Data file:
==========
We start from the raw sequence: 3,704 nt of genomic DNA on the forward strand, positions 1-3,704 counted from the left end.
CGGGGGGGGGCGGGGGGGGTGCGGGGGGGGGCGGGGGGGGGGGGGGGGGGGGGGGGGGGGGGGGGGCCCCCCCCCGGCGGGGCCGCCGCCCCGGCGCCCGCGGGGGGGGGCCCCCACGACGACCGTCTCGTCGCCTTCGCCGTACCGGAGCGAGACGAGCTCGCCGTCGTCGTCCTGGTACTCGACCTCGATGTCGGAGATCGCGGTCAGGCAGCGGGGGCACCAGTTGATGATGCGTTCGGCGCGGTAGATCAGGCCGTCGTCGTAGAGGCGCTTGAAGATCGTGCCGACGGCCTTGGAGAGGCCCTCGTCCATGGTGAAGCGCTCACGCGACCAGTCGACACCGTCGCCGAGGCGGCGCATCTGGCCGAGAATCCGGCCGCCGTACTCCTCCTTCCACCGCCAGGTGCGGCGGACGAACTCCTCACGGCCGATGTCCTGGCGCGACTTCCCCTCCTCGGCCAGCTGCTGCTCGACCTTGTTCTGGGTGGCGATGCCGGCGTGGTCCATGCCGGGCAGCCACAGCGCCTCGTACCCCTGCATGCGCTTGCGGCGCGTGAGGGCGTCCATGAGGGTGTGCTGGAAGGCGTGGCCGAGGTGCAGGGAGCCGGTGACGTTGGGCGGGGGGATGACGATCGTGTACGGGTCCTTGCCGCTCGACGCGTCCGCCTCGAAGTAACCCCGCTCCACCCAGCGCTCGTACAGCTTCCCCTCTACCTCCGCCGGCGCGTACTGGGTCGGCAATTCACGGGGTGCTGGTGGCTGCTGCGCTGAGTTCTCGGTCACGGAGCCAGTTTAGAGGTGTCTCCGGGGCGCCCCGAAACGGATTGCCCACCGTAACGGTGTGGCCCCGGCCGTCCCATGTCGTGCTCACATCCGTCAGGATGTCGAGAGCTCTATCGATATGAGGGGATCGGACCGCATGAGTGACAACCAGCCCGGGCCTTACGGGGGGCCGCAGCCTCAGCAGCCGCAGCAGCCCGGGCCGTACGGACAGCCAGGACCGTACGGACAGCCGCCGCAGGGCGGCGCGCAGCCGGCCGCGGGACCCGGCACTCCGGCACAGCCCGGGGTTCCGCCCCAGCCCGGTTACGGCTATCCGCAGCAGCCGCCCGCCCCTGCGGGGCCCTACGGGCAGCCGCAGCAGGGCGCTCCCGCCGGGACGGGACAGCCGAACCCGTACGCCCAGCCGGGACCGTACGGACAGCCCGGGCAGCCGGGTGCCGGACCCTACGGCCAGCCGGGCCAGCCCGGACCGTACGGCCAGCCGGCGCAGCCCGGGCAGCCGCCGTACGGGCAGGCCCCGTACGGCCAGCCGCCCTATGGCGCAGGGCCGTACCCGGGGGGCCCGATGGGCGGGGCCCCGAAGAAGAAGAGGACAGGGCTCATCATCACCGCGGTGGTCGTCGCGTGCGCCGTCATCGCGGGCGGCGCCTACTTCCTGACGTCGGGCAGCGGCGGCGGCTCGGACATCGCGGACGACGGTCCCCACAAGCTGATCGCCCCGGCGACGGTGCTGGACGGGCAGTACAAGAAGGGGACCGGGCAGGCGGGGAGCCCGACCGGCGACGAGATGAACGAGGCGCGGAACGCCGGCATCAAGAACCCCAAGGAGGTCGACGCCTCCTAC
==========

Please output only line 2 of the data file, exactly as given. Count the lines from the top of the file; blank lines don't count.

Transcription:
CGGGGGGGGGCGGGGGGGGTGCGGGGGGGGGCGGGGGGGGGGGGGGGGGGGGGGGGGGGGGGGGGGCCCCCCCCCGGCGGGGCCGCCGCCCCGGCGCCCGCGGGGGGGGGCCCCCACGACGACCGTCTCGTCGCCTTCGCCGTACCGGAGCGAGACGAGCTCGCCGTCGTCGTCCTGGTACTCGACCTCGATGTCGGAGATCGCGGTCAGGCAGCGGGGGCACCAGTTGATGATGCGTTCGGCGCGGTAGATCAGGCCGTCGTCGTAGAGGCGCTTGAAGATCGTGCCGACGGCCTTGGAGAGGCCCTCGTCCATGGTGAAGCGCTCACGCGACCAGTCGACACCGTCGCCGAGGCGGCGCATCTGGCCGAGAATCCGGCCGCCGTACTCCTCCTTCCACCGCCAGGTGCGGCGGACGAACTCCTCACGGCCGATGTCCTGGCGCGACTTCCCCTCCTCGGCCAGCTGCTGCTCGACCTTGTTCTGGGTGGCGATGCCGGCGTGGTCCATGCCGGGCAGCCACAGCGCCTCGTACCCCTGCATGCGCTTGCGGCGCGTGAGGGCGTCCATGAGGGTGTGCTGGAAGGCGTGGCCGAGGTGCAGGGAGCCGGTGACGTTGGGCGGGGGGATGACGATCGTGTACGGGTCCTTGCCGCTCGACGCGTCCGCCTCGAAGTAACCCCGCTCCACCCAGCGCTCGTACAGCTTCCCCTCTACCTCCGCCGGCGCGTACTGGGTCGGCAATTCACGGGGTGCTGGTGGCTGCTGCGCTGAGTTCTCGGTCACGGAGCCAGTTTAGAGGTGTCTCCGGGGCGCCCCGAAACGGATTGCCCACCGTAACGGTGTGGCCCCGGCCGTCCCATGTCGTGCTCACATCCGTCAGGATGTCGAGAGCTCTATCGATATGAGGGGATCGGACCGCATGAGTGACAACCAGCCCGGGCCTTACGGGGGGCCGCAGCCTCAGCAGCCGCAGCAGCCCGGGCCGTACGGACAGCCAGGACCGTACGGACAGCCGCCGCAGGGCGGCGCGCAGCCGGCCGCGGGACCCGGCACTCCGGCACAGCCCGGGGTTCCGCCCCAGCCCGGTTACGGCTATCCGCAGCAGCCGCCCGCCCCTGCGGGGCCCTACGGGCAGCCGCAGCAGGGCGCTCCCGCCGGGACGGGACAGCCGAACCCGTACGCCCAGCCGGGACCGTACGGACAGCCCGGGCAGCCGGGTGCCGGACCCTACGGCCAGCCGGGCCAGCCCGGACCGTACGGCCAGCCGGCGCAGCCCGGGCAGCCGCCGTACGGGCAGGCCCCGTACGGCCAGCCGCCCTATGGCGCAGGGCCGTACCCGGGGGGCCCGATGGGCGGGGCCCCGAAGAAGAAGAGGACAGGGCTCATCATCACCGCGGTGGTCGTCGCGTGCGCCGTCATCGCGGGCGGCGCCTACTTCCTGACGTCGGGCAGCGGCGGCGGCTCGGACATCGCGGACGACGGTCCCCACAAGCTGATCGCCCCGGCGACGGTGCTGGACGGGCAGTACAAGAAGGGGACCGGGCAGGCGGGGAGCCCGACCGGCGACGAGATGAACGAGGCGCGGAACGCCGGCATCAAGAACCCCAAGGAGGTCGACGCCTCCTAC